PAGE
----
two years. The retiring president, Fe
liciano Vlera, will serve for six years
as president of the commission.
"SHIPS BRING MORE TROOPS.
New Tork, March 1 fThe steam
ship Carillo arribed here today from
Bordeaux with 69 soldiers, mostly
The steamship Sobral arrived from
Brest with 2,655 troops. These com
prised mostly National Army colored
troops of the 92nd division, including
detachments of the S67th Infantry,
and the 349th Machine Gun Battalion
complete. Also on the Sobral were
four casual companies.
TO HONOR RAJJBI SCHOENBROM
Rabbi E. Schoenbrom of Cleveland,
Ohio, who is to be the head rabbi of
the Orthrodox Jews in this city, will
be welcomed here on Sunday at a
banquet to be given in his honor at
Colonial hall in the evening, by the
members of the Hebrew Orthodox
congregations. Several well known
speakers from New Tork have been
procured to address the guests at the
banquet and an interesting program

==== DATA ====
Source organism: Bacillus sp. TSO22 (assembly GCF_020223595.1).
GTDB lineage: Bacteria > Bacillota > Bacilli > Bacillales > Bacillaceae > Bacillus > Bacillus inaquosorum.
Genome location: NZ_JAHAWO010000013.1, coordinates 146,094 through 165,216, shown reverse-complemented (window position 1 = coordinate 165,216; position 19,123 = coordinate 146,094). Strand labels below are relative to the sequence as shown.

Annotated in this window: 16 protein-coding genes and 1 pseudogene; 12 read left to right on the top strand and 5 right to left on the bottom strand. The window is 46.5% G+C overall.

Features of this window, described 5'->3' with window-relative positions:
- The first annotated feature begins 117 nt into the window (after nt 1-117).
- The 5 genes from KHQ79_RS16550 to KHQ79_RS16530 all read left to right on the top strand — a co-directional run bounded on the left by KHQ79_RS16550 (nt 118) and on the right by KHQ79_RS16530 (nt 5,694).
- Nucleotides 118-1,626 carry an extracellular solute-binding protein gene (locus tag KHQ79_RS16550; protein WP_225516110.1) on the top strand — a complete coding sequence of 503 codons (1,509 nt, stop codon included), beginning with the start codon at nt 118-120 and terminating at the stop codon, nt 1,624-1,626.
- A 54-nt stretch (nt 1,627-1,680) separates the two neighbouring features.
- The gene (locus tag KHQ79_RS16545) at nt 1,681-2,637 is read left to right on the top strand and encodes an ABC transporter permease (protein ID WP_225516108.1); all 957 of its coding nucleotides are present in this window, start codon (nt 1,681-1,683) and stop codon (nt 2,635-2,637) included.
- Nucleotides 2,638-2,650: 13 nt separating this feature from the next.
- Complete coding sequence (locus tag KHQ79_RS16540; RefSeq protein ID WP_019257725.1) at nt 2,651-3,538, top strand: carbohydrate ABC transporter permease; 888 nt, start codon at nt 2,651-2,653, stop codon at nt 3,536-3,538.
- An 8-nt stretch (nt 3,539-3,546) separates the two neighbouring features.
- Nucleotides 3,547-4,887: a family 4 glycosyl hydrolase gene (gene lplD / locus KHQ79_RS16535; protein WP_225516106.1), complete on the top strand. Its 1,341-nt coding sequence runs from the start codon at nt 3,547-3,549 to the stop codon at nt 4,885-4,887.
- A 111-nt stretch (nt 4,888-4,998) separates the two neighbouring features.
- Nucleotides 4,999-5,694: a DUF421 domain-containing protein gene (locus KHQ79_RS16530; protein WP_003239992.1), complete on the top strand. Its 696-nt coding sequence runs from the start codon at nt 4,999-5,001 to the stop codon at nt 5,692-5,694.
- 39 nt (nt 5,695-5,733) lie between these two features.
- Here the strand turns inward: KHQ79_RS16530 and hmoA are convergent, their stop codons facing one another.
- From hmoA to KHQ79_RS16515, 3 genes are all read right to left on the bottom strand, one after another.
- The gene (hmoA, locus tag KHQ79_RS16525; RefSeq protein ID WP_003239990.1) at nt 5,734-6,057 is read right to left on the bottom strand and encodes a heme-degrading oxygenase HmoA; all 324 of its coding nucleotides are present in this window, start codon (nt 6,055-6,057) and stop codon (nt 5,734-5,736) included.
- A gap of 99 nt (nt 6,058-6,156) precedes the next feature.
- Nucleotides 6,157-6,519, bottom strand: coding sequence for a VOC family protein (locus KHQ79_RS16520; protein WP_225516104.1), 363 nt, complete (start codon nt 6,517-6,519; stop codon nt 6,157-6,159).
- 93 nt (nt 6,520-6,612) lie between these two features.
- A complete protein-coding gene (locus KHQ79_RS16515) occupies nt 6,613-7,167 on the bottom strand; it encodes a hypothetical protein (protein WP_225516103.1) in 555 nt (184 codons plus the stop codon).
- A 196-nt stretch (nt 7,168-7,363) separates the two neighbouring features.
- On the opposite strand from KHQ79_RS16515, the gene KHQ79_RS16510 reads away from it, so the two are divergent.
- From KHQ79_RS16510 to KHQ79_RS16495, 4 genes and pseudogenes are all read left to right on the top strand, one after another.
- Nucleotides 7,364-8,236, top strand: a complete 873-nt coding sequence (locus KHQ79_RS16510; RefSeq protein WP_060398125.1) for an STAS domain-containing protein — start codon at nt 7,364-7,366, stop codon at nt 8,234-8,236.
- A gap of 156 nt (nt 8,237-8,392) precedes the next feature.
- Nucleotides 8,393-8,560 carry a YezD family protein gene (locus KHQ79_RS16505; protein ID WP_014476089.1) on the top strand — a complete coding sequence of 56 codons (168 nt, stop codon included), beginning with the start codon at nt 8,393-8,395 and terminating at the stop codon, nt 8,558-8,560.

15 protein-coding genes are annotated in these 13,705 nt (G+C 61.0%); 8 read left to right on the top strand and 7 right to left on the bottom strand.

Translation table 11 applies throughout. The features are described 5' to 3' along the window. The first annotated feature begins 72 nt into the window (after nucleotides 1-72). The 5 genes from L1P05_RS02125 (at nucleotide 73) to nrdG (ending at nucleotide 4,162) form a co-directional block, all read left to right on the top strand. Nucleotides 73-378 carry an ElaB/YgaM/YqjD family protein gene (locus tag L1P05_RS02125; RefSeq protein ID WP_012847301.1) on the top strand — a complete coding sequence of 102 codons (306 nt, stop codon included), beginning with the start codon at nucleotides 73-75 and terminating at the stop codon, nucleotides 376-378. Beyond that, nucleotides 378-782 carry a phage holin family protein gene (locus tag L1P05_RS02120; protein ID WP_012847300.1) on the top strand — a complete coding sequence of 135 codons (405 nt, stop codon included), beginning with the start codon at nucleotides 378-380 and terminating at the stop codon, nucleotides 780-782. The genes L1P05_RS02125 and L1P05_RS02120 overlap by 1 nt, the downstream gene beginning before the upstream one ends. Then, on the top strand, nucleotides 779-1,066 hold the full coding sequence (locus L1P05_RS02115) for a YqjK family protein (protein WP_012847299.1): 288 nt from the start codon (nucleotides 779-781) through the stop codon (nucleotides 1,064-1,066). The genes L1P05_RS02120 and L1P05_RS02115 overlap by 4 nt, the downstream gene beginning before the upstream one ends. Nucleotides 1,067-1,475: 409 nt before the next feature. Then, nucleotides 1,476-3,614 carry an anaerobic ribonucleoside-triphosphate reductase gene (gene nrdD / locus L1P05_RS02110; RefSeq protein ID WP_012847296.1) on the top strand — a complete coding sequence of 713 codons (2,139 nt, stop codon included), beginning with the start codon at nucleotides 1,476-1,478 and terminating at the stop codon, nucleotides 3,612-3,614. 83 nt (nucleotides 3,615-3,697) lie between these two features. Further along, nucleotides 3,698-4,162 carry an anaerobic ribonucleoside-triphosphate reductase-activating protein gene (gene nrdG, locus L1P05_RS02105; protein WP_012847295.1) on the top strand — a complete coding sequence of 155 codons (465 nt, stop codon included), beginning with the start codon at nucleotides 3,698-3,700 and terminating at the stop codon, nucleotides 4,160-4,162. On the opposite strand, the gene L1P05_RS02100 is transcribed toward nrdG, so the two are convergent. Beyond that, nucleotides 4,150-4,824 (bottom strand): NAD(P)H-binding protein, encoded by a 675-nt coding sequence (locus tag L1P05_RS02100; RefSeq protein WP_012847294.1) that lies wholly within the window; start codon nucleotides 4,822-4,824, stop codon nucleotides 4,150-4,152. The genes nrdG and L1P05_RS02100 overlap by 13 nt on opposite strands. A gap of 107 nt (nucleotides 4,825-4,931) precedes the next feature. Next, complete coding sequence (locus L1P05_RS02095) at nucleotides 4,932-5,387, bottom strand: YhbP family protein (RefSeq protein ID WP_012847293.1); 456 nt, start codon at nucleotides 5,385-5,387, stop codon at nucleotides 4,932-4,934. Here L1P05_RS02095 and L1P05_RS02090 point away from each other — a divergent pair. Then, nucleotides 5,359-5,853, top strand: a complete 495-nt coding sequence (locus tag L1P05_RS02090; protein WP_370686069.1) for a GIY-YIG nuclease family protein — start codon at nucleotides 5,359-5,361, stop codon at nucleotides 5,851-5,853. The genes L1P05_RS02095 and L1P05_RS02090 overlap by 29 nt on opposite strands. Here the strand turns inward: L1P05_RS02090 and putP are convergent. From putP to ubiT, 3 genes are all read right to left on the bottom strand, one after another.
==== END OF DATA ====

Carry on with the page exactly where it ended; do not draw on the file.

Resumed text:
has been arranged to follow the din
ner. The local united congregations
have purchased a home for R. bbi
Schoenbrom on Park avenue. Rabbi
Schoenbrom will make an address at
the High school - synagogue Sunday
Soldiers' and Workmen's
Congress Proclaim Mar
tial Law in Bavaria.
Occupy Railway Stations
and Public Buildings,'
London, March 1 A further revo- '
lutionary ' movement in Germany is
imminent, according to a report
reaching London through Holland to
day. It is added that Chancellor
Scheidemann has resigned.
Paris March 1 The Soldiers' and
Workmen's Congress at Munich has
declared martial law for all of Ba
varia, according to a Zurich despatch
to the Matin.
Copenhagen, March 1 Mnster
government troops entered Duessel
dorf on Friday and occupied the rail-
way stations and public buildings.
Spartacan leaders escaped and the
town is quiet, according to Berlin ad
vices received here.
Basle, March 1 Spartacan forces
offered very feeble resistance to gov
ernment troops when the latter took
Hamborn on Thursday, and gave up
two cannon. 3.000 rifles and a quan
tity of munitions. At Essen the num
ber of strikers now is estimated at
5.000. If the strike continues at Er
furt, there will be a strike by the
bourgeoise as a protest against disor
Think Soldier Tried To
Take Life Because of
Captain Edward O. Cronan, head of
the dectective bureau, this morning
issued a statement relative to the at- '
tempted suicide of Barath ofN.,"
Church street. Barath told the
lice that he had been held up at 11